RALEIGH, N.C. (WNCN) — Harvey may no longer officially be a tropical system, but it’s still spreading rain across the country. That rain has now arrived in North Carolina where it will spend the next few days. While it will not be as much rain as what the Gulf Coast saw, there will be times of heavy downpours, thunderstorms and even a threat of severe weather Friday.
RALEIGH, N.C. (WNCN) — The potential tropical system off the North Carolina coast helped bring us our coolest day of the summer Tuesday, but another tropical system will help bring more rain to North Carolina starting Thursday. Potential tropical cyclone 10 moved away from the North Carolina coast Tuesday night. After bringing 4-5 inches of rain to Ocracoke and Rodanthe along the coast, the system only brought minor amounts of rain to central North Carolina.
RALEIGH, N.C. (WNCN) — The heat and humidity that has been absent at times the past couple week will not be absent this week. High humidity and temperatures moving into the 90s will still around most of the week along with scattered showers and storms. The cold front that moved through over the weekend has now stalled south of our area as a stationary front. This stationary front will hang around on Tuesday and Wednesday, bringing a few more, mainly afternoon and evening, showers and storms.
Muck Rack makes it simple to find people, tweets, or articles that mention any name, keyword, company, hashtag etc. We've compiled this guide to help you make the most of your search.
Selecting a term
Start searching tweets, articles from media outlets, articles mentioned in tweets, journalists'
names, titles and bios with some suggested searches:
Companies or Topics (e.g. iPhone, Microsoft)
Phrases (e.g. "cloud computing") — use quotes to keep the terms together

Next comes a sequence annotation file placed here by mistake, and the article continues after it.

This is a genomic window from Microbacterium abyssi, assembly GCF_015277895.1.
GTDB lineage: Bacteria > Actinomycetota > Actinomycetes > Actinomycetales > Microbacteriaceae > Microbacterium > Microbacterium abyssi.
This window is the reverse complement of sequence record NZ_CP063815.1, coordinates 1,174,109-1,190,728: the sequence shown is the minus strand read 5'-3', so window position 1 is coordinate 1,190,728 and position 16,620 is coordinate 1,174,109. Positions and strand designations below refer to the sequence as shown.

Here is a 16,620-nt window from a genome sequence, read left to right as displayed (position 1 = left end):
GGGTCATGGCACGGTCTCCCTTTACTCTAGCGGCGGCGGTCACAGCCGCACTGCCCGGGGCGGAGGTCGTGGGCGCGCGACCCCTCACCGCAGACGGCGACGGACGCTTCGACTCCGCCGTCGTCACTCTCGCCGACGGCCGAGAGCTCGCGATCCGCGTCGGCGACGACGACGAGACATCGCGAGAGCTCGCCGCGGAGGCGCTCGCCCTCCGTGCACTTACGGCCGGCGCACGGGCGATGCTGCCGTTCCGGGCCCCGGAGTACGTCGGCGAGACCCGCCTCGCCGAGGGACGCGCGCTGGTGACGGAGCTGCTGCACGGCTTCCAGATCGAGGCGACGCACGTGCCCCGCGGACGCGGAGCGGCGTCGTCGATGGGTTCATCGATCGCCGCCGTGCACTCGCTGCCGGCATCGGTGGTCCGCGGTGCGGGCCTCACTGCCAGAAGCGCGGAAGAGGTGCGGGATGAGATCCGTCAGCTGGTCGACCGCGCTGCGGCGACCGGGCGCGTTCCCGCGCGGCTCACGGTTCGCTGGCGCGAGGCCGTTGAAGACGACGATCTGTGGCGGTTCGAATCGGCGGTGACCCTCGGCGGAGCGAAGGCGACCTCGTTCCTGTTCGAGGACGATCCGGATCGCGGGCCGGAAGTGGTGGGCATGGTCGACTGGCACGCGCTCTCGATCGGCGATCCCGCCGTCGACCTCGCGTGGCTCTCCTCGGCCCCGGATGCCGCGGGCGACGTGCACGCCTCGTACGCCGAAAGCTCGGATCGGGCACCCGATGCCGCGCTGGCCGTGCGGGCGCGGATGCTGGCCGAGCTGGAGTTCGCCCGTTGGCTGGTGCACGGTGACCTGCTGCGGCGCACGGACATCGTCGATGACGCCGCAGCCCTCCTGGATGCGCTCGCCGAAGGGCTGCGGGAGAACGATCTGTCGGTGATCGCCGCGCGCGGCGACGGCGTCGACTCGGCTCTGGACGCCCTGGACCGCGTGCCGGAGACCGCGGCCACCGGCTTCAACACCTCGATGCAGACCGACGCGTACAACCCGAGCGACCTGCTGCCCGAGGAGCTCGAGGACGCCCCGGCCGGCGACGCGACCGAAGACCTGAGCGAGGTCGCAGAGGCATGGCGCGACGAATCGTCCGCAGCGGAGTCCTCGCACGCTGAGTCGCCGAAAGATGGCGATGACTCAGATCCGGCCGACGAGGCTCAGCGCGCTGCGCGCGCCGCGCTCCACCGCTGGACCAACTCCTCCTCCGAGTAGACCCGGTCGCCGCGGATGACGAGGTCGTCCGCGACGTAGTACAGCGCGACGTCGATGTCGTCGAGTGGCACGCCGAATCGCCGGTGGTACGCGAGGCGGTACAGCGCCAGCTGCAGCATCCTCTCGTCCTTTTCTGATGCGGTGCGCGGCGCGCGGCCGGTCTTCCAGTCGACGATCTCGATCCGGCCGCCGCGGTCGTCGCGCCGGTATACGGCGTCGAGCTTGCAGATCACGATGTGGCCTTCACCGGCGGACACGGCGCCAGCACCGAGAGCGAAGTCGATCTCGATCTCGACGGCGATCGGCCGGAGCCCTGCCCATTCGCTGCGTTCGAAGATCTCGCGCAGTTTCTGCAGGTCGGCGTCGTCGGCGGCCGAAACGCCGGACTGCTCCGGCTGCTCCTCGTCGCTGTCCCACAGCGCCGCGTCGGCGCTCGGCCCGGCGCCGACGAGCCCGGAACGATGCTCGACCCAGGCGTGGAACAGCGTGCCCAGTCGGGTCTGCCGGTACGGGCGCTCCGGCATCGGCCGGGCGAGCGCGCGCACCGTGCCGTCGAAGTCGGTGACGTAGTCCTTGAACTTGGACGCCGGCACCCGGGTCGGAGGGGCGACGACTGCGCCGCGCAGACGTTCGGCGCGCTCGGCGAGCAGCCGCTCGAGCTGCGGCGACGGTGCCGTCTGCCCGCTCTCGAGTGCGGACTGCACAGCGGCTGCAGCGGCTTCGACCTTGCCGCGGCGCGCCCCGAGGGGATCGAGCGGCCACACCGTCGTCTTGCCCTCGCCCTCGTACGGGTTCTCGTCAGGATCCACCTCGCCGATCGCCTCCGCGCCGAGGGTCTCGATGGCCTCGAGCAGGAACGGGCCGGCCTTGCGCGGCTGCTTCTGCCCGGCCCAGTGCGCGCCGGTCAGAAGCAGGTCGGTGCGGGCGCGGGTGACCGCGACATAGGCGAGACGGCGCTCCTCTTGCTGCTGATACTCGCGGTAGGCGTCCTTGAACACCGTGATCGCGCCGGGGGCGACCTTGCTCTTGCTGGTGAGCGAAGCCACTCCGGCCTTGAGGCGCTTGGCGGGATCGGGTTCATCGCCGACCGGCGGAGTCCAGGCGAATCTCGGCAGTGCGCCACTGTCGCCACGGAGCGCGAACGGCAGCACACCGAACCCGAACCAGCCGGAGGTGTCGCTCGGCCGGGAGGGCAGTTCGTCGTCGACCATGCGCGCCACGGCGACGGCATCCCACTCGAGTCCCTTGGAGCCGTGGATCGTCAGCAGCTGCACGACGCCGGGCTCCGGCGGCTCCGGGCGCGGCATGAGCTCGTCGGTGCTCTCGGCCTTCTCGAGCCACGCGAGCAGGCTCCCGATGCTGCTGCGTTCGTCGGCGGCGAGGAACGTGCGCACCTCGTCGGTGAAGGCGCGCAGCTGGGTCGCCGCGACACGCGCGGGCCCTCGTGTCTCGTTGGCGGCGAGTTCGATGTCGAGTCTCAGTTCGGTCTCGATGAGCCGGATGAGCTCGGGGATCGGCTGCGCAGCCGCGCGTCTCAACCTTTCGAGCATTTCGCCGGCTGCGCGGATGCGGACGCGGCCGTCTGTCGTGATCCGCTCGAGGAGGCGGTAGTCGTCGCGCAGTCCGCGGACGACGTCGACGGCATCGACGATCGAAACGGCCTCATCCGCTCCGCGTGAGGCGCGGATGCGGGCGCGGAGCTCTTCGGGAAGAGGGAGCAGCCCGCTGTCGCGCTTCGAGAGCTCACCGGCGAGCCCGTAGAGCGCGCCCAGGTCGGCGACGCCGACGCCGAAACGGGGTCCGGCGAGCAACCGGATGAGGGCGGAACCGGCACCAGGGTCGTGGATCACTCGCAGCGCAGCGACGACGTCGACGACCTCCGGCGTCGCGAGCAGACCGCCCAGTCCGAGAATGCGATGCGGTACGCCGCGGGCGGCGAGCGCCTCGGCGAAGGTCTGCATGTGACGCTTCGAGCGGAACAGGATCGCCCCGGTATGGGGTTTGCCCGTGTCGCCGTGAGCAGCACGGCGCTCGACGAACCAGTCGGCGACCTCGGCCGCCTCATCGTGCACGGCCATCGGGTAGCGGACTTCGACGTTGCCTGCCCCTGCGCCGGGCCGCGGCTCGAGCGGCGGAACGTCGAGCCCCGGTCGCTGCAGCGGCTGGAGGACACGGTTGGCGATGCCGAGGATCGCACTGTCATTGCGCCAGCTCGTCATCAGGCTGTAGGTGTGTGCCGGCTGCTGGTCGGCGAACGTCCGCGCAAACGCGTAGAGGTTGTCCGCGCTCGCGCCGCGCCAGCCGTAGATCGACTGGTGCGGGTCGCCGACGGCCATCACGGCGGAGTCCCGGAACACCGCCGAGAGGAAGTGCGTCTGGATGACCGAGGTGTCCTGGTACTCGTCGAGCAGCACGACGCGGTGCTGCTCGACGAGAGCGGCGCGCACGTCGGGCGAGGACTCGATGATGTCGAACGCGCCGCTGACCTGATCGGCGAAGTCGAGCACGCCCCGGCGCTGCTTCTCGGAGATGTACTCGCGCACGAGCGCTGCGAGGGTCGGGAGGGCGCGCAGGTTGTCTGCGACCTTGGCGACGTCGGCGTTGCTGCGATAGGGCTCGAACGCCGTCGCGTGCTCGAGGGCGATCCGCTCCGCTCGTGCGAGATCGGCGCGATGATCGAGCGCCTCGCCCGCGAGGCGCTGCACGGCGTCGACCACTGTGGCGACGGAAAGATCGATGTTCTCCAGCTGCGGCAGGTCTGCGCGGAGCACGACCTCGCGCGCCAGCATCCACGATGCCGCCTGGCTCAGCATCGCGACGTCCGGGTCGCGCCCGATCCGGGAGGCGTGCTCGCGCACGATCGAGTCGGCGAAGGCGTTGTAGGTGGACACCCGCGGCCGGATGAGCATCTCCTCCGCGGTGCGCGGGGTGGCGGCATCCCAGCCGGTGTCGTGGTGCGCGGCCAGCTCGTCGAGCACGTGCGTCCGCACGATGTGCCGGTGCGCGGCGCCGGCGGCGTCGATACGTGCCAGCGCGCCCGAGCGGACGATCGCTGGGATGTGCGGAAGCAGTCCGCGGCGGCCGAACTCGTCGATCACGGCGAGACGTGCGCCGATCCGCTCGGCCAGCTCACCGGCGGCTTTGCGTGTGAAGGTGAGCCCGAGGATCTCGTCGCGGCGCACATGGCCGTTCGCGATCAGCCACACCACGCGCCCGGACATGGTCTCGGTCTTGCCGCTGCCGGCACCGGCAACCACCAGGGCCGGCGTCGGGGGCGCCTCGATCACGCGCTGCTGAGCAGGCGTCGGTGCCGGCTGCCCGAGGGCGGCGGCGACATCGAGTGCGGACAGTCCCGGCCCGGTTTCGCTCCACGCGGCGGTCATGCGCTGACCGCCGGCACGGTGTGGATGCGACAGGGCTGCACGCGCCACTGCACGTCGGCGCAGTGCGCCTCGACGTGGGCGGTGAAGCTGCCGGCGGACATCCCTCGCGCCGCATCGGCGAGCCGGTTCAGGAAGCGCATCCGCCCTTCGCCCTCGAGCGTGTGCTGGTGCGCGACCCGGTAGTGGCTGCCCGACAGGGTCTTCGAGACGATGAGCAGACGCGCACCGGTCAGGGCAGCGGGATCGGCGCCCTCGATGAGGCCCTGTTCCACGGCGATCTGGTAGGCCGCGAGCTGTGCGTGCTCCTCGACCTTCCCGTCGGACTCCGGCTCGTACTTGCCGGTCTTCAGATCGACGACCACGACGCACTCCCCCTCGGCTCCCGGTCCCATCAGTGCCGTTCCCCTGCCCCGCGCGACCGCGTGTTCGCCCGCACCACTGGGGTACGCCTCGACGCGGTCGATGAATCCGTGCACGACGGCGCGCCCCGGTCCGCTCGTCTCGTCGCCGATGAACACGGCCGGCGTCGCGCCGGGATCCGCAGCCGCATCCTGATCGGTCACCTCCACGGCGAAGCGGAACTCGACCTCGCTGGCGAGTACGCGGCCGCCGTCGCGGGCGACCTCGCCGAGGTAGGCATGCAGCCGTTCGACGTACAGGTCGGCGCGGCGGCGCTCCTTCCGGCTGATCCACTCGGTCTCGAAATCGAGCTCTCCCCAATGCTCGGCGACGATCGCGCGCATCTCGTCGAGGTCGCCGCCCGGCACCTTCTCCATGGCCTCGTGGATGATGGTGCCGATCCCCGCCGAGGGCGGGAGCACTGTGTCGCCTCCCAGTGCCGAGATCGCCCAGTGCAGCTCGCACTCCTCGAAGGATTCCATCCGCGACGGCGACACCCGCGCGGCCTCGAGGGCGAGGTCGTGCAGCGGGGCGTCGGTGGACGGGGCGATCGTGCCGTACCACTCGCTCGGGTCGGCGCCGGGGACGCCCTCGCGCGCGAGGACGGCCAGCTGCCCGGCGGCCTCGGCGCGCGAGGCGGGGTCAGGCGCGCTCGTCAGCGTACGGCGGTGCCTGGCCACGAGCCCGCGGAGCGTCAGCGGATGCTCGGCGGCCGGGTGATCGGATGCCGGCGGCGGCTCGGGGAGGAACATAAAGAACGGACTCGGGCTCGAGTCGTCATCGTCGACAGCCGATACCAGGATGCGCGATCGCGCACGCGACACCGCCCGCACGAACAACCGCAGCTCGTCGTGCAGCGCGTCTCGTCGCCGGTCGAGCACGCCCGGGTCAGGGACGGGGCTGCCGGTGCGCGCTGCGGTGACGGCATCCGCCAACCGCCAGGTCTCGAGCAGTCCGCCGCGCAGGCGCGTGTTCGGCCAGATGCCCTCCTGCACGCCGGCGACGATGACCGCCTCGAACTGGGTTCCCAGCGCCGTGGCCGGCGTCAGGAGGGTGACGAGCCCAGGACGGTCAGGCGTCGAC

Twitter handles (e.g. @username) — returns those who have mentioned or replied to
Names (e.g. "David Pogue")
Hashtags (e.g. #sxsw, #london2012)
Bio details (e.g. vegan, Olympics, father)
Muck Rack's Advanced Search allows for many boolean operators.
Find results that mention multiple specified terms, use AND or
+. For example, ensure each result contains both Elon Musk and Mark Zuckerberg by
searching Obama AND Romney or Obama + Romney.
Use the operators OR or , to broaden your search when you'd like either of
multiple terms to appear in results. (This is the default behavior of our search when no operators
are used.) For example, search for democrat OR republican to find results that refer to
Democrats and/or Republicans.
Use NOT or - to subtract results from your search. For
example, searching Disney will yield results about the Walt Disney Company as well as Walt Disney
World Resort. To exclude mentions of Disney World, search for Disney -World or Disney
When using one of these operators with a phrase, enclose it in quotation marks. For example, you can
find results about smartphones excluding Apple's iPhone 4S by searching smartphone -"iPhone
Exact case matching or punctuation
If you're searching for a brand name or keyword that relies on specific punctuation marks or capitalization, you can
find results that match your exact query by adding matchcase: before the keyword you're searching for, like matchcase:E*TRADE .
Use parentheses to separate multiple
boolean phrases. For example, to find journalists talking about having fun in Disney World or
Disneyland, search for ("disney world" OR disneyland) AND fun.
An asterisk can be used to search for any variation of a root word truncated by the asterisk. For example, searching for admin* will return results for administrator, administration, administer, administered, etc.
A near operator is an AND operator where you can control the distance between the words. You can vary the distance the near operation uses by adding a forward slash and number (between 0-99) such as strawberries NEAR/10 "whipped cream", which means the strawberries must exist within 10 words of "whipped cream".